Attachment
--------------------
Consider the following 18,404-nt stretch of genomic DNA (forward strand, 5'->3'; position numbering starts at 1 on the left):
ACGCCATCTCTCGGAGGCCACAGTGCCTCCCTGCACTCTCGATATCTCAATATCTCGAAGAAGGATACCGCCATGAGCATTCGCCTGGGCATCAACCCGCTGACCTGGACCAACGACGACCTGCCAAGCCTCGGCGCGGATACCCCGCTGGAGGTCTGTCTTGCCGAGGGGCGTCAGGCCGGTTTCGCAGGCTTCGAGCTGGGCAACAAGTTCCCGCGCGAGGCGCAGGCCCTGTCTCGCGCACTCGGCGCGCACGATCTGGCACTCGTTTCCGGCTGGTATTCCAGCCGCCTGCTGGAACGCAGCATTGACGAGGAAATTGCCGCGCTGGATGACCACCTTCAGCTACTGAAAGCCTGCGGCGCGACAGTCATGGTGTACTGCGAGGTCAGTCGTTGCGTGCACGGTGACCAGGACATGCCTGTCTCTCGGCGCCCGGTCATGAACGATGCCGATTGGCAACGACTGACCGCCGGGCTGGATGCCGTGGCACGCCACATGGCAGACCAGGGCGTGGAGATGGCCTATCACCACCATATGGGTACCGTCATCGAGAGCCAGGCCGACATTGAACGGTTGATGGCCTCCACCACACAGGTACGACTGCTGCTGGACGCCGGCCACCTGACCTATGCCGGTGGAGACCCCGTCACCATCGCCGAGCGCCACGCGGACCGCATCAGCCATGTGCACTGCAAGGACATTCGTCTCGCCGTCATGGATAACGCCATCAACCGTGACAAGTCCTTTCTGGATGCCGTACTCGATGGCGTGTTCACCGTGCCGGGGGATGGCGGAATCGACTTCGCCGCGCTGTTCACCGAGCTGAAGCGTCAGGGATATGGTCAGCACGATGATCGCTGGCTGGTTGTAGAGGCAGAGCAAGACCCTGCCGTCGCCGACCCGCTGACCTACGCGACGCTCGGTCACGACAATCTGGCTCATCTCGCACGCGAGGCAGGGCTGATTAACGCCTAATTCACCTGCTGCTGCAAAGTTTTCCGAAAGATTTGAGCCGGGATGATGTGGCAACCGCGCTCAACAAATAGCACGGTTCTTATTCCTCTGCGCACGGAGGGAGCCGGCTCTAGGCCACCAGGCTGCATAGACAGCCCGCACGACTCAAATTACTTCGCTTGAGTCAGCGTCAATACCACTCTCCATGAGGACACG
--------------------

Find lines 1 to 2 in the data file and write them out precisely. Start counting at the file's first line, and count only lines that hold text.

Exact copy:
Consider the following 18,404-nt stretch of genomic DNA (forward strand, 5'->3'; position numbering starts at 1 on the left):
ACGCCATCTCTCGGAGGCCACAGTGCCTCCCTGCACTCTCGATATCTCAATATCTCGAAGAAGGATACCGCCATGAGCATTCGCCTGGGCATCAACCCGCTGACCTGGACCAACGACGACCTGCCAAGCCTCGGCGCGGATACCCCGCTGGAGGTCTGTCTTGCCGAGGGGCGTCAGGCCGGTTTCGCAGGCTTCGAGCTGGGCAACAAGTTCCCGCGCGAGGCGCAGGCCCTGTCTCGCGCACTCGGCGCGCACGATCTGGCACTCGTTTCCGGCTGGTATTCCAGCCGCCTGCTGGAACGCAGCATTGACGAGGAAATTGCCGCGCTGGATGACCACCTTCAGCTACTGAAAGCCTGCGGCGCGACAGTCATGGTGTACTGCGAGGTCAGTCGTTGCGTGCACGGTGACCAGGACATGCCTGTCTCTCGGCGCCCGGTCATGAACGATGCCGATTGGCAACGACTGACCGCCGGGCTGGATGCCGTGGCACGCCACATGGCAGACCAGGGCGTGGAGATGGCCTATCACCACCATATGGGTACCGTCATCGAGAGCCAGGCCGACATTGAACGGTTGATGGCCTCCACCACACAGGTACGACTGCTGCTGGACGCCGGCCACCTGACCTATGCCGGTGGAGACCCCGTCACCATCGCCGAGCGCCACGCGGACCGCATCAGCCATGTGCACTGCAAGGACATTCGTCTCGCCGTCATGGATAACGCCATCAACCGTGACAAGTCCTTTCTGGATGCCGTACTCGATGGCGTGTTCACCGTGCCGGGGGATGGCGGAATCGACTTCGCCGCGCTGTTCACCGAGCTGAAGCGTCAGGGATATGGTCAGCACGATGATCGCTGGCTGGTTGTAGAGGCAGAGCAAGACCCTGCCGTCGCCGACCCGCTGACCTACGCGACGCTCGGTCACGACAATCTGGCTCATCTCGCACGCGAGGCAGGGCTGATTAACGCCTAATTCACCTGCTGCTGCAAAGTTTTCCGAAAGATTTGAGCCGGGATGATGTGGCAACCGCGCTCAACAAATAGCACGGTTCTTATTCCTCTGCGCACGGAGGGAGCCGGCTCTAGGCCACCAGGCTGCATAGACAGCCCGCACGACTCAAATTACTTCGCTTGAGTCAGCGTCAATACCACTCTCCATGAGGACACG